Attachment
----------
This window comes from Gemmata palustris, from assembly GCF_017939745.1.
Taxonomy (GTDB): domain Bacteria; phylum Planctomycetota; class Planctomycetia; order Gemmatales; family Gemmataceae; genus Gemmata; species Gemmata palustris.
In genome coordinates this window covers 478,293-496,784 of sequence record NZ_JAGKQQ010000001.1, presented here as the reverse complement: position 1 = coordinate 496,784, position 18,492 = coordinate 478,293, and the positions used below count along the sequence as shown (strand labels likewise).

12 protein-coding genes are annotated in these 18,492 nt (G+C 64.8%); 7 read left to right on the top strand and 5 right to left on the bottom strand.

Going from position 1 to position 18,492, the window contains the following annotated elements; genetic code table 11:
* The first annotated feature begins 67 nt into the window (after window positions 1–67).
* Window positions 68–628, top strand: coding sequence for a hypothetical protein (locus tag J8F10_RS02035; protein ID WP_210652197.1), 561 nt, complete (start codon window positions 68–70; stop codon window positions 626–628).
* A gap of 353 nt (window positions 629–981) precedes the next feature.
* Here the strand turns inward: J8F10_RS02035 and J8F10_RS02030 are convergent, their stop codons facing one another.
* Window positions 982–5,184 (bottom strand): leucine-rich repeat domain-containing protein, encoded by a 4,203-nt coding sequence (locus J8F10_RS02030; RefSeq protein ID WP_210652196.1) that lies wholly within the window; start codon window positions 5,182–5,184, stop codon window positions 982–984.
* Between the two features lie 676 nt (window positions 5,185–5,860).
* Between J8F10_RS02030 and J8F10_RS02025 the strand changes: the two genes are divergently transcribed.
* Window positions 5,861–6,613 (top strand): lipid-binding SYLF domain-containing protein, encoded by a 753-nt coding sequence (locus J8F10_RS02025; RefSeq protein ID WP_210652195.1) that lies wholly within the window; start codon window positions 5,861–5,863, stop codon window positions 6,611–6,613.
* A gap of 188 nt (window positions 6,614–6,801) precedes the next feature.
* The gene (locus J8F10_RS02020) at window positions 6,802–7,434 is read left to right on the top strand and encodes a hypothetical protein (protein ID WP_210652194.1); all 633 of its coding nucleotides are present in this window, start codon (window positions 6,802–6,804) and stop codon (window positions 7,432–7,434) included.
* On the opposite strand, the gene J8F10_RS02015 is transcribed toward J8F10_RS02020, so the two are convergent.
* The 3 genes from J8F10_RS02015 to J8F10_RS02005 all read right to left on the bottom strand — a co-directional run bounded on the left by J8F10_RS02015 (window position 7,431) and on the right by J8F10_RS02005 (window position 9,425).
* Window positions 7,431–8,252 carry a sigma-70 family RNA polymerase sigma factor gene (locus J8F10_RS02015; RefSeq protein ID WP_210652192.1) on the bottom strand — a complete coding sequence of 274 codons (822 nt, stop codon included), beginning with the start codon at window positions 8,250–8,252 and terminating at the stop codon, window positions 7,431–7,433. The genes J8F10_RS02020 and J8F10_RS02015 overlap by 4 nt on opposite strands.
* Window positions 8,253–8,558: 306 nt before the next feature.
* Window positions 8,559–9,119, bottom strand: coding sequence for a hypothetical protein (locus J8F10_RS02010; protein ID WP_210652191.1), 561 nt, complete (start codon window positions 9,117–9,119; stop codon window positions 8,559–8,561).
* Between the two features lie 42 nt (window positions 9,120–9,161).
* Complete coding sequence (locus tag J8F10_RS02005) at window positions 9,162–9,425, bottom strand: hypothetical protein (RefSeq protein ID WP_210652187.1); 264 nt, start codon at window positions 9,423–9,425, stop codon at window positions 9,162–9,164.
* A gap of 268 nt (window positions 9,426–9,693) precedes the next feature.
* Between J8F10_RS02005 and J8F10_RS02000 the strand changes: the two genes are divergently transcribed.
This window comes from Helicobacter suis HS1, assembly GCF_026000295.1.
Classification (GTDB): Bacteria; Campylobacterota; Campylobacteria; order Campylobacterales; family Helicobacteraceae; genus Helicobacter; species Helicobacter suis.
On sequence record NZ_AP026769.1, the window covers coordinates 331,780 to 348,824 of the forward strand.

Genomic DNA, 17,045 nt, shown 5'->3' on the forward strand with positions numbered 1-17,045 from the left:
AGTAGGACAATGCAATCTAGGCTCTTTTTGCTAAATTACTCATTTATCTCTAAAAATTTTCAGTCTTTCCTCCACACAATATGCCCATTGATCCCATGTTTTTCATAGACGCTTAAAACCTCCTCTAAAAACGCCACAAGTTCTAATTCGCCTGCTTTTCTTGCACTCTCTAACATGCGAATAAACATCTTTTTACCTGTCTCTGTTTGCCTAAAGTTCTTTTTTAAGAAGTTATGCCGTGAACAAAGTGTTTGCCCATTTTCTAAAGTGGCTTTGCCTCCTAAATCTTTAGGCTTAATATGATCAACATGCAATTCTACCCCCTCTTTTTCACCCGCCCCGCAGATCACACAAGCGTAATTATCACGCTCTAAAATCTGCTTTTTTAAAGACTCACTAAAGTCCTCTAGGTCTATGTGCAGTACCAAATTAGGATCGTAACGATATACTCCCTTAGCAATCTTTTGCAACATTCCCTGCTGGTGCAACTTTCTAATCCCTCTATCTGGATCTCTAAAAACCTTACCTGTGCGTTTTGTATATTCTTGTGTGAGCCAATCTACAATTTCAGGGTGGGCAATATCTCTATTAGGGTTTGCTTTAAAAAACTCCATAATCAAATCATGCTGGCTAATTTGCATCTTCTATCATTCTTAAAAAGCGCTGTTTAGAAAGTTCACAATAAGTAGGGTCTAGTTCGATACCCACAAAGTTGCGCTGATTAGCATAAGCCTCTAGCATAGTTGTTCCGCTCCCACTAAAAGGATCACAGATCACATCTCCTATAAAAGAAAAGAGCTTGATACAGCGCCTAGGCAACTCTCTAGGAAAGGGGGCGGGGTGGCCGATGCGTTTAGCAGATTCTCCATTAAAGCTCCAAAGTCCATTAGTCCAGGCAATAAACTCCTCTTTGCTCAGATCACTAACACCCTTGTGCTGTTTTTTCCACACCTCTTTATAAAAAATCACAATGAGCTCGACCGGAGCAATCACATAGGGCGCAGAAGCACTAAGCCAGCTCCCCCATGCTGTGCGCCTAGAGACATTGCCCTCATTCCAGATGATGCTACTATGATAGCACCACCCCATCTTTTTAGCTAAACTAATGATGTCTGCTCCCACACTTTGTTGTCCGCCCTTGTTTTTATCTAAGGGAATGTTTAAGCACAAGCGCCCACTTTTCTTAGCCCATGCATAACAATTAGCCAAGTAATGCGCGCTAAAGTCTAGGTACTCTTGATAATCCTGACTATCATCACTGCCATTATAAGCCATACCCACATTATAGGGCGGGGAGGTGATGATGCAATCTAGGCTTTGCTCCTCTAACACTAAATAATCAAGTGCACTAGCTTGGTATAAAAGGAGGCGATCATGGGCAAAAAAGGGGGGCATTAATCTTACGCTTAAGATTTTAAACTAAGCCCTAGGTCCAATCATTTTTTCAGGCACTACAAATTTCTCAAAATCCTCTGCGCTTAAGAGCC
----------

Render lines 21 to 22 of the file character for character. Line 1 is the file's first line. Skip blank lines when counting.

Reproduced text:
* Between the two features lie 42 nt (window positions 9,120–9,161).
* Complete coding sequence (locus tag J8F10_RS02005) at window positions 9,162–9,425, bottom strand: hypothetical protein (RefSeq protein ID WP_210652187.1); 264 nt, start codon at window positions 9,423–9,425, stop codon at window positions 9,162–9,164.